News Coronavirus COVID-19 case forces WA school closure

COVID-19 case forces WA school closure

school teachers strike
The strike will go ahead as teachers seek pay rises of five to 7.5 per cent while struggling with their workload. Photo: AAP
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A single case of COVID-19 has forced the temporary closure of an entire Perth primary school as the West Australian government maintains its hardline pandemic management.

Winterfold Primary School in Perth’s southern suburbs kept its doors closed on Wednesday after it was confirmed a teacher had tested positive.

The teacher was believed to have been infectious while attending school on Monday, the first day of the school year.

A Department of Education spokeswoman said families and staff were contacted on Tuesday to notify them of the confirmed case.

The school will remain closed until further notice while cleaning, testing and contact tracing is carried out.

Anyone deemed to have been a close contact faces 14 days in quarantine. Under the McGowan government’s current definitions, this is likely to include anyone who was in the same classroom as the teacher.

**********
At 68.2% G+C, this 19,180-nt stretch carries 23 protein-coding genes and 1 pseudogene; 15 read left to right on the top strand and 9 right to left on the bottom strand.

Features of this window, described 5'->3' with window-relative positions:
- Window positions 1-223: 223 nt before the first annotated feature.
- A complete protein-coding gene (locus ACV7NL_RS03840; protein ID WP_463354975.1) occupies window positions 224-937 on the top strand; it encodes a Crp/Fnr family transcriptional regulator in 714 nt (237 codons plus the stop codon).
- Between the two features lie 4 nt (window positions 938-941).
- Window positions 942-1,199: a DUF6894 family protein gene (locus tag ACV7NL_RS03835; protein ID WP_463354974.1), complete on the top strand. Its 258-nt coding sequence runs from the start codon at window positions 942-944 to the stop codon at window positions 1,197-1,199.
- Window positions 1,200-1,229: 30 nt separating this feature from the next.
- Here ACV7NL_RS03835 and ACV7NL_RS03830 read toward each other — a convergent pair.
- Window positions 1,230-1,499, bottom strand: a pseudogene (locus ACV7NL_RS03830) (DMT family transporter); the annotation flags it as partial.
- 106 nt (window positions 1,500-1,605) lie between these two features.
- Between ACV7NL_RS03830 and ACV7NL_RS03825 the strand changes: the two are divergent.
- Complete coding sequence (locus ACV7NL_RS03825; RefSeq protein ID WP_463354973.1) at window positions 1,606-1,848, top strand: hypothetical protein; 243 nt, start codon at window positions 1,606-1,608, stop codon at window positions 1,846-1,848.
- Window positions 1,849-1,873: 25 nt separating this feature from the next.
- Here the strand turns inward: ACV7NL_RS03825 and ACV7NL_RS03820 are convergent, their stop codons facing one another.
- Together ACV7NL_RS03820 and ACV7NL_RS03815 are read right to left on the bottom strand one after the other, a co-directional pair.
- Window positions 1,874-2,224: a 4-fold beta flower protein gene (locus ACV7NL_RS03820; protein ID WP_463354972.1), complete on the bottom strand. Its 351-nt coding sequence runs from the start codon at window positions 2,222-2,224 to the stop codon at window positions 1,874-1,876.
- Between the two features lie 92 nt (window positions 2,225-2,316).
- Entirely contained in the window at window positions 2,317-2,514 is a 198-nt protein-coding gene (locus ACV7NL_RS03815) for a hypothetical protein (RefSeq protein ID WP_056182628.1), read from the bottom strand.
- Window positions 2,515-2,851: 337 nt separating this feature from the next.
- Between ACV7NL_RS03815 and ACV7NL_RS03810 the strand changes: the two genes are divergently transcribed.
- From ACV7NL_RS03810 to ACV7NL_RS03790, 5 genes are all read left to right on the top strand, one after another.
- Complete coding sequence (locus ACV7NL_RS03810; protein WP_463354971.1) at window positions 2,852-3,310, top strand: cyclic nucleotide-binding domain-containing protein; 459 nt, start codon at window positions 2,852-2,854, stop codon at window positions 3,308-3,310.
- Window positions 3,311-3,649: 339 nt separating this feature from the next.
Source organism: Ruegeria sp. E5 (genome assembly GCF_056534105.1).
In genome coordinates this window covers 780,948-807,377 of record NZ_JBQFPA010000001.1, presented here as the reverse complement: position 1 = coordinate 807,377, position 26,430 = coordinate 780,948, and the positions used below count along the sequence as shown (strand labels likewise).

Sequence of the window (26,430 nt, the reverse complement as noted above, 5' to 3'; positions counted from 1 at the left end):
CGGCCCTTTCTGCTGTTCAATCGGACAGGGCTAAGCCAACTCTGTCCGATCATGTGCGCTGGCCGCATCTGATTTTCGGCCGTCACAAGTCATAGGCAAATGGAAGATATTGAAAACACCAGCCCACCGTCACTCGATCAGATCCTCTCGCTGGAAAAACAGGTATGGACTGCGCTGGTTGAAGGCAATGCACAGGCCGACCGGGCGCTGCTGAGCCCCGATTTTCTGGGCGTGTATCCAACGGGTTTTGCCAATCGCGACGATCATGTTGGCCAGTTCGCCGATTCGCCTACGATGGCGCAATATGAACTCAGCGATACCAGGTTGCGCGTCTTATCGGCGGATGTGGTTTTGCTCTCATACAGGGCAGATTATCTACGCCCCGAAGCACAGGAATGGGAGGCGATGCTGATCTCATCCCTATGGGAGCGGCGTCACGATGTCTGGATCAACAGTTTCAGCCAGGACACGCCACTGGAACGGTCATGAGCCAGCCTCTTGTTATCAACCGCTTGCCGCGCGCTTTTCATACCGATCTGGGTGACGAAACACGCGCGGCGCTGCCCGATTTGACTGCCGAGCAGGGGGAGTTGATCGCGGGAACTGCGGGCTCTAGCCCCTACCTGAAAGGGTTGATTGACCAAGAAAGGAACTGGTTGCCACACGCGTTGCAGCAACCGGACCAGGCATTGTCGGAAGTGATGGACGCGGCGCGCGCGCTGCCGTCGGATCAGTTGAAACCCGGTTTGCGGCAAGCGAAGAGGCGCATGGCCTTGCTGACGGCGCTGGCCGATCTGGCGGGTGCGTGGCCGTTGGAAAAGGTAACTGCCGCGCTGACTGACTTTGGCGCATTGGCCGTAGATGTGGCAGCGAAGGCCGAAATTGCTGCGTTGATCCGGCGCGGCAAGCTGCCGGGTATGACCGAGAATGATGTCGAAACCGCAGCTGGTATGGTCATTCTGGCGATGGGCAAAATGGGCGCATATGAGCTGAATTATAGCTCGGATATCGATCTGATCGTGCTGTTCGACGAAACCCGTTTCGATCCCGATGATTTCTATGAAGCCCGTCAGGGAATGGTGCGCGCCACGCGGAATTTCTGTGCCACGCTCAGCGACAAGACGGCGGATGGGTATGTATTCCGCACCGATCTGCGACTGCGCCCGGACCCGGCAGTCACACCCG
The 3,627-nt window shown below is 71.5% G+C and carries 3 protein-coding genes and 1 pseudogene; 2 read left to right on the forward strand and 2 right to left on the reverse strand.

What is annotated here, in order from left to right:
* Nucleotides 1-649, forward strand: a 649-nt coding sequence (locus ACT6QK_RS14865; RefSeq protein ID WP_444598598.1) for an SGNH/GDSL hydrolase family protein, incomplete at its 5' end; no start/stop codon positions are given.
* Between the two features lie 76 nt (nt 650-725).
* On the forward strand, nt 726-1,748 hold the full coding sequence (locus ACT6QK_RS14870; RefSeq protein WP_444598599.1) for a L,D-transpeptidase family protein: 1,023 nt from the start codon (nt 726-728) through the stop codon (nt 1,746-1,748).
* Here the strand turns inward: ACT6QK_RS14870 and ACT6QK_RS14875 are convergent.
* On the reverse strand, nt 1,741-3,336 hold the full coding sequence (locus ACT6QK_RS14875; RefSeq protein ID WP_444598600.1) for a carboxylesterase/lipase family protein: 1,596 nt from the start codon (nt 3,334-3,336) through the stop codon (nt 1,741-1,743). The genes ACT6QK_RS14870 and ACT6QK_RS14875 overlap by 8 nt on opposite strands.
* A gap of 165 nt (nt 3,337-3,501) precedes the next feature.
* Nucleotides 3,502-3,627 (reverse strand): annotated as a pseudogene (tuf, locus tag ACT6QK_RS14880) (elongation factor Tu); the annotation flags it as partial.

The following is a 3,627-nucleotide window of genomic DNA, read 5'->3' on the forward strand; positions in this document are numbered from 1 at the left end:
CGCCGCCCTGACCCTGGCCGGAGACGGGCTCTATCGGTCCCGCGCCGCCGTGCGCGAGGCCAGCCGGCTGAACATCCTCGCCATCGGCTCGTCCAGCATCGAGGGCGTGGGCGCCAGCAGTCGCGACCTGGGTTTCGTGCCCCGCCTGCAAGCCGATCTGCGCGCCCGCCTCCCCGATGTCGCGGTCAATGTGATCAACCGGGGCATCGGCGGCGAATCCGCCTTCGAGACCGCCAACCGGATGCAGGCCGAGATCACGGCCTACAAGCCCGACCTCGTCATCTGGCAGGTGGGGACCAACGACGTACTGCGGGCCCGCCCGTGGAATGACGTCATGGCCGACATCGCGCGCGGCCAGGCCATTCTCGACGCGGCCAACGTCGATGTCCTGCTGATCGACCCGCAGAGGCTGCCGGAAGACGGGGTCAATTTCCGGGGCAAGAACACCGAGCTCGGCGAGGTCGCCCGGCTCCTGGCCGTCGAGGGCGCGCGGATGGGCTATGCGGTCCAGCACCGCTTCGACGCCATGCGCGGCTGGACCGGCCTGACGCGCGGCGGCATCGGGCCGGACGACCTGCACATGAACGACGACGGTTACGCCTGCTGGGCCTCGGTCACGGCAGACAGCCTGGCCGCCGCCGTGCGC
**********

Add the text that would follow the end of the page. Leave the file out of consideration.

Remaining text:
Premier Mark McGowan has promised isolation periods will be halved for COVID-infected people and their close contacts but only when the state reaches a yet-to-be defined higher caseload.

Schools will be subject to slightly different requirements.

Teachers and students who come into contact with a positive case but do not develop symptoms will be encouraged to continue attending school, unless they had close one-on-one contact with the infected person.

WA Principals Federation president Bevan Ripp questioned the point of waiting to apply the new definitions.

“We are operating in a period where there are staff shortages. The pools of relief teachers have been absolutely decimated,” he told ABC radio.

The government’s refusal to say when the borders will reopen or when close contact definitions will change has frustrated the business community as the state’s Omicron outbreak grows.

Qantas chair Richard Goyder and Wesfarmers chief executive Rob Scott are among the local heavyweights who have publicly criticised the premier in recent weeks.

Mr McGowan has also had some blowback from the powerful resources sector after the virus spread to mine sites operated by BHP and 29Metals this week.

WA’s Chamber of Minerals and Energy urged the government to immediately reduce quarantine periods for close contacts or risk widespread disruption.